AiW Guest Joanna Woods
With the publication of Pan African Publisher’s new speculative fiction anthology, Imagine Africa 500, two featured writers from Malawi, Muthi Nhlema and Tiseke Chilima, join me for a short interview on their stories.
At Kwaharaba Book and Art Gallery in Blantrye on Sunday the 20th December 2015, Muthi Nhlema told me about the creation of his story: ‘One Wit’ This Place’.
When did you first imagine ‘One Wit’ This Place’? Was it tied to your experience/time at the Imagine Africa workshop in 2014?
When I was invited to the Imagine Africa 500 workshop, I had a completely different idea for a short story – something about artificial surrogacy against the backdrop of fanatical Christianity. I was hoping to look at fanatical religions’ propensity for resisting change; especially technological changes that would assumedly make God obsolete. But when I sat down to write it – nothing came. Days passed when I just sat and stared, despairingly, at the blasted cursor blanking away on my laptop screen – daring me to put the idea on paper. With a few days left before submission of the first draft, I decided to give up on the idea and, exasperated, I closed my eyes and allowed my mind to wonder. The image that emerged out of the murk of my writers block was three people, man, woman and child, walking through a desert. The image stayed with me for a few days and I kept asking myself “why are they in the desert?” – and the rest is what you now read.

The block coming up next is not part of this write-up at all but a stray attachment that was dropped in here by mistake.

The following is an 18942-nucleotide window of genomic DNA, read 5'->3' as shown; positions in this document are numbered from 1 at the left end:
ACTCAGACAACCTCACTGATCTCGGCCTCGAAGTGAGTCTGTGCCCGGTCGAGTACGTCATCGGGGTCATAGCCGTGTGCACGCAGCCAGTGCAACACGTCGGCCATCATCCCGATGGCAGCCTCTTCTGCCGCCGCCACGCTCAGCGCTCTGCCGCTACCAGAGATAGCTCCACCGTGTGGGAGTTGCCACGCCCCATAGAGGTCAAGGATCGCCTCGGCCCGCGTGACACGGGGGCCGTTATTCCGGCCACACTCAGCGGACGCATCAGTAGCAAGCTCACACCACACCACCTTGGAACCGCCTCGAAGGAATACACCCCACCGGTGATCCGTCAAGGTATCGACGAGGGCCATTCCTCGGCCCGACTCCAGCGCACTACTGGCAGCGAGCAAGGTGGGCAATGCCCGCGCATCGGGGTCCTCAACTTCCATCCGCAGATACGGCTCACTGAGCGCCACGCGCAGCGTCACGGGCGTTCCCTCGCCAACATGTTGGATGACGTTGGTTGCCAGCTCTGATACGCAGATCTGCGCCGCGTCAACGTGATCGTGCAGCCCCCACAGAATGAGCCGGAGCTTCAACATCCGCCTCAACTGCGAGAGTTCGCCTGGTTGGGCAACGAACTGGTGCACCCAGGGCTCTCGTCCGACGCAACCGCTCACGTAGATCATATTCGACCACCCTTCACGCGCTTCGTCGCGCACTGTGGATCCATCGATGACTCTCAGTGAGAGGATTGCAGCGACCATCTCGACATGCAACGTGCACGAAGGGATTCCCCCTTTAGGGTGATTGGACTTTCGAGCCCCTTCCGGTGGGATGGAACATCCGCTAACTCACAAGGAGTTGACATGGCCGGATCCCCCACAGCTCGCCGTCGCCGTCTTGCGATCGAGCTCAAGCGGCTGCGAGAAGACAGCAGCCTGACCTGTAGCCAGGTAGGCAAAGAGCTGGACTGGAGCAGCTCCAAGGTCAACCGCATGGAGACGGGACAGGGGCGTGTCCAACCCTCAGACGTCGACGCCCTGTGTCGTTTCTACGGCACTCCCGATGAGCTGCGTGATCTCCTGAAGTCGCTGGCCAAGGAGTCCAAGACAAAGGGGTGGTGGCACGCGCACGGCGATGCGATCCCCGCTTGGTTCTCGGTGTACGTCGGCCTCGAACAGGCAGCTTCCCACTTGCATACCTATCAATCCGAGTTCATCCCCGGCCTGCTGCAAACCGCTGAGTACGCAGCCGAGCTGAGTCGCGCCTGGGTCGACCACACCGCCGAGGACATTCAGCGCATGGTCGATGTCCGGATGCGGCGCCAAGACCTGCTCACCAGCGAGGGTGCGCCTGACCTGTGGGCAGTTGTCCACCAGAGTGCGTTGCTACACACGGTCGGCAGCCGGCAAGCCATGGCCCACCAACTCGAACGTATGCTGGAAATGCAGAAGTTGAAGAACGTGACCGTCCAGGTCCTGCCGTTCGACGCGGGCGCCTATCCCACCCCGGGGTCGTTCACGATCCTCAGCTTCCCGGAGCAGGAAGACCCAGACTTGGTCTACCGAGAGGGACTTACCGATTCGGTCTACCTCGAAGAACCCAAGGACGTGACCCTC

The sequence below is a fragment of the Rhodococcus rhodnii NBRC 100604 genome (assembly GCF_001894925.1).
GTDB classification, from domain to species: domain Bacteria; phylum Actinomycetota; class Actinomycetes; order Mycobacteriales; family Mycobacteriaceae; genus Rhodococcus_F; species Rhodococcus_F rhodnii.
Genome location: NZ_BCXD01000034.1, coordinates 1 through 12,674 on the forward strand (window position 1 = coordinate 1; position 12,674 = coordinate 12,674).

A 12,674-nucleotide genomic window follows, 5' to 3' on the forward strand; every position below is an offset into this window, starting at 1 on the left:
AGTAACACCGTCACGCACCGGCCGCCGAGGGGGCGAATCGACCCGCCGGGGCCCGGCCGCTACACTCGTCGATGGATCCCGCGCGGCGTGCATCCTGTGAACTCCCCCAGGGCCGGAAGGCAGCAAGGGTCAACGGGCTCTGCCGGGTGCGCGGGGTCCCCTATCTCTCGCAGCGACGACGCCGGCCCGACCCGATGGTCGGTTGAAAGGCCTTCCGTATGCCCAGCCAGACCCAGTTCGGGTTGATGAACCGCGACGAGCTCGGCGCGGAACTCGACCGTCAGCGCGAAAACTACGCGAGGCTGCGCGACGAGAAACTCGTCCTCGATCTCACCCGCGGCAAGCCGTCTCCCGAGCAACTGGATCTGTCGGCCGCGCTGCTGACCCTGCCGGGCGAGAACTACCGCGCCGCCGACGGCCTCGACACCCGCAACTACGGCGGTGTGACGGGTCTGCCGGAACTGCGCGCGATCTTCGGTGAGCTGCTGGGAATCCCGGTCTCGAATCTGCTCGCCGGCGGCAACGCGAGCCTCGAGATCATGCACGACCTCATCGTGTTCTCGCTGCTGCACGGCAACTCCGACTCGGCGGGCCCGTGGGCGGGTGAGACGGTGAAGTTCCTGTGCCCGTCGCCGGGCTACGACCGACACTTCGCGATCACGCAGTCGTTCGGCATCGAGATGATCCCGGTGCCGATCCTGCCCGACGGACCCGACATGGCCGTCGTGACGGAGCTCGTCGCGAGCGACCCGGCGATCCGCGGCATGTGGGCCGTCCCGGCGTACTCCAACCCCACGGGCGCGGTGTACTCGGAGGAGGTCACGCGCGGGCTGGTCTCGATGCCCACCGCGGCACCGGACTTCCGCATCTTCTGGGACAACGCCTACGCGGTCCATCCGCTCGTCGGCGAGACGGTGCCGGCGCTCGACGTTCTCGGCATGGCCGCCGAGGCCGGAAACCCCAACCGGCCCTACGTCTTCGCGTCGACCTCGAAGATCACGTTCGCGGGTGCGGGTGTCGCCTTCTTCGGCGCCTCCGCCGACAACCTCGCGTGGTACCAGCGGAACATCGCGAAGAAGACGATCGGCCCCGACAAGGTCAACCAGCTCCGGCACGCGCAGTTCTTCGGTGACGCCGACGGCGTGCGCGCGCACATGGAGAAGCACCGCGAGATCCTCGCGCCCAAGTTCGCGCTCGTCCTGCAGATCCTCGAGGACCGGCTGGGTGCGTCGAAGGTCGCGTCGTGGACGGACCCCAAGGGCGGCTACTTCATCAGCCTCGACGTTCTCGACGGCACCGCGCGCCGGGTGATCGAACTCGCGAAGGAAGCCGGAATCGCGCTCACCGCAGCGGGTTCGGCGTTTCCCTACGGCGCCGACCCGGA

The story didn’t emerge as a direct result of the sessions at the Imagine Africa 500 workshop, but I borrowed some techniques from the sessions, e.g. second person narrative, which features in the story in some sections as a way of exploring character and intention. Plus the mentorships (with Jackie Batanda from Uganda), post-workshop, helped clarify what it was I was trying to say through the characters and the scenarios. So ‘O
ne Wit’ This Place’ was just as much a journey for me as it was the characters in it.
If subtle, the climate is at the heart of your story. Could you tell us a bit more about that?
When I was asked to imagine Africa in 500 years – the most immediate reality for me was climate change. Speaking from my context, I see the devastating impact of climate change on a regular basis through my day-to-day work. Floods, droughts, hunger – are daily realities for some people in Malawi. So climate change was a theme I wanted to explore.